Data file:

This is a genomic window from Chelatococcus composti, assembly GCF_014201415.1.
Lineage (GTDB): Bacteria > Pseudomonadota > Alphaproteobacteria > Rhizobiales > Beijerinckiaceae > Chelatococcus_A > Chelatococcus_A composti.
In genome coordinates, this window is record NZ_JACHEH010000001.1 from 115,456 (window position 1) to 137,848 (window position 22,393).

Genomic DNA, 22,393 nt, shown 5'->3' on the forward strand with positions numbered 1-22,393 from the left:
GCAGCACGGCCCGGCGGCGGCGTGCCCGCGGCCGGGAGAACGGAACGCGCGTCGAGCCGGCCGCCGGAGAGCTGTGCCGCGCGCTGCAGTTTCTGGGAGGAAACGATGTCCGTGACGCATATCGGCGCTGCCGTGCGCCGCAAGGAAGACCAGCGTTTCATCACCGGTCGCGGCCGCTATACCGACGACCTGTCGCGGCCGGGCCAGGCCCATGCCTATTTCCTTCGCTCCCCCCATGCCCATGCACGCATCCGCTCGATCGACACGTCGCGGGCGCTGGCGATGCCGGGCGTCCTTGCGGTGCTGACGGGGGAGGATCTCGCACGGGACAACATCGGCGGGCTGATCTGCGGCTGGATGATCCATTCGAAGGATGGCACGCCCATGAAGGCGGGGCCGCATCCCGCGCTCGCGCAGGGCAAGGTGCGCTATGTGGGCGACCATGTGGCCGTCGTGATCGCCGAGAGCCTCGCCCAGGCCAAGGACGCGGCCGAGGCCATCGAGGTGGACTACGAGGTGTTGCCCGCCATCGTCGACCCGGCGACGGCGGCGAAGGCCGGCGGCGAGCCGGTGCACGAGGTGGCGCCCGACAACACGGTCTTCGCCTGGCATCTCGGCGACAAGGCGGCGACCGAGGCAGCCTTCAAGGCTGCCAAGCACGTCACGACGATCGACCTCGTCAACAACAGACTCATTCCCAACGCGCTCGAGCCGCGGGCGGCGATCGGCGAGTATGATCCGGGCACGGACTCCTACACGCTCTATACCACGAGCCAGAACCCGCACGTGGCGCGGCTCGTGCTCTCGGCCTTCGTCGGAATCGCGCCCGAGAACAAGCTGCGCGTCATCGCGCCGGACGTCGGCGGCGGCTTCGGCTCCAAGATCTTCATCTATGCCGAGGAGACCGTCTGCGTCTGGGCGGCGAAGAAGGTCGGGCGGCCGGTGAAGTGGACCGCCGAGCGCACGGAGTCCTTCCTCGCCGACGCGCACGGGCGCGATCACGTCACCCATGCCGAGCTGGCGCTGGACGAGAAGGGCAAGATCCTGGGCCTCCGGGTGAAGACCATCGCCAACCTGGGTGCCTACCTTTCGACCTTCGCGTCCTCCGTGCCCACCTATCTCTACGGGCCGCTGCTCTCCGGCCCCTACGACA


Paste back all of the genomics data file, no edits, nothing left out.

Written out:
This is a genomic window from Chelatococcus composti, assembly GCF_014201415.1.
Lineage (GTDB): Bacteria > Pseudomonadota > Alphaproteobacteria > Rhizobiales > Beijerinckiaceae > Chelatococcus_A > Chelatococcus_A composti.
In genome coordinates, this window is record NZ_JACHEH010000001.1 from 115,456 (window position 1) to 137,848 (window position 22,393).

Genomic DNA, 22,393 nt, shown 5'->3' on the forward strand with positions numbered 1-22,393 from the left:
GCAGCACGGCCCGGCGGCGGCGTGCCCGCGGCCGGGAGAACGGAACGCGCGTCGAGCCGGCCGCCGGAGAGCTGTGCCGCGCGCTGCAGTTTCTGGGAGGAAACGATGTCCGTGACGCATATCGGCGCTGCCGTGCGCCGCAAGGAAGACCAGCGTTTCATCACCGGTCGCGGCCGCTATACCGACGACCTGTCGCGGCCGGGCCAGGCCCATGCCTATTTCCTTCGCTCCCCCCATGCCCATGCACGCATCCGCTCGATCGACACGTCGCGGGCGCTGGCGATGCCGGGCGTCCTTGCGGTGCTGACGGGGGAGGATCTCGCACGGGACAACATCGGCGGGCTGATCTGCGGCTGGATGATCCATTCGAAGGATGGCACGCCCATGAAGGCGGGGCCGCATCCCGCGCTCGCGCAGGGCAAGGTGCGCTATGTGGGCGACCATGTGGCCGTCGTGATCGCCGAGAGCCTCGCCCAGGCCAAGGACGCGGCCGAGGCCATCGAGGTGGACTACGAGGTGTTGCCCGCCATCGTCGACCCGGCGACGGCGGCGAAGGCCGGCGGCGAGCCGGTGCACGAGGTGGCGCCCGACAACACGGTCTTCGCCTGGCATCTCGGCGACAAGGCGGCGACCGAGGCAGCCTTCAAGGCTGCCAAGCACGTCACGACGATCGACCTCGTCAACAACAGACTCATTCCCAACGCGCTCGAGCCGCGGGCGGCGATCGGCGAGTATGATCCGGGCACGGACTCCTACACGCTCTATACCACGAGCCAGAACCCGCACGTGGCGCGGCTCGTGCTCTCGGCCTTCGTCGGAATCGCGCCCGAGAACAAGCTGCGCGTCATCGCGCCGGACGTCGGCGGCGGCTTCGGCTCCAAGATCTTCATCTATGCCGAGGAGACCGTCTGCGTCTGGGCGGCGAAGAAGGTCGGGCGGCCGGTGAAGTGGACCGCCGAGCGCACGGAGTCCTTCCTCGCCGACGCGCACGGGCGCGATCACGTCACCCATGCCGAGCTGGCGCTGGACGAGAAGGGCAAGATCCTGGGCCTCCGGGTGAAGACCATCGCCAACCTGGGTGCCTACCTTTCGACCTTCGCGTCCTCCGTGCCCACCTATCTCTACGGGCCGCTGCTCTCCGGCCCCTACGACA